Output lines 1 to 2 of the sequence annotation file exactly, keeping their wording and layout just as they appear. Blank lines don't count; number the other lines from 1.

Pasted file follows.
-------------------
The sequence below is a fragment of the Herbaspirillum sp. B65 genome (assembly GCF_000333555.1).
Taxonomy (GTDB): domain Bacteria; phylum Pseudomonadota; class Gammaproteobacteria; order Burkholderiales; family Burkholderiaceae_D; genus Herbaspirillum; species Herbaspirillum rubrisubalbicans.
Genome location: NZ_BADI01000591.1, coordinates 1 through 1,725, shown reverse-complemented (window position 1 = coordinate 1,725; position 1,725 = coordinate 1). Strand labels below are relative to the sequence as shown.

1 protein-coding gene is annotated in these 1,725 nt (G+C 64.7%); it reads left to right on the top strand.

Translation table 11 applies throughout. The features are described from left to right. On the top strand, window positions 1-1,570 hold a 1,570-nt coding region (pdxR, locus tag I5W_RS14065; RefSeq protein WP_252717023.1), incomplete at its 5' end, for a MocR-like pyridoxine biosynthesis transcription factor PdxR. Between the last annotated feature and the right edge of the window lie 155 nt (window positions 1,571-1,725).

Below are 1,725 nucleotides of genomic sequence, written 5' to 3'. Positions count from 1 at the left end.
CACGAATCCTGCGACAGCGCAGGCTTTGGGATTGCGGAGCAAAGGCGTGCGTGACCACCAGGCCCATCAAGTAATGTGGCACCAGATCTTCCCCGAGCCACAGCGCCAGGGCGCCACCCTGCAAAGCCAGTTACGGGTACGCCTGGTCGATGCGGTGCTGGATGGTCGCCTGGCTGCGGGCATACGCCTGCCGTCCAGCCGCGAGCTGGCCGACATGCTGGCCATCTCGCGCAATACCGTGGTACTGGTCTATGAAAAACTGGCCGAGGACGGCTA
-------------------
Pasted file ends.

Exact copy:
The sequence below is a fragment of the Herbaspirillum sp. B65 genome (assembly GCF_000333555.1).
Taxonomy (GTDB): domain Bacteria; phylum Pseudomonadota; class Gammaproteobacteria; order Burkholderiales; family Burkholderiaceae_D; genus Herbaspirillum; species Herbaspirillum rubrisubalbicans.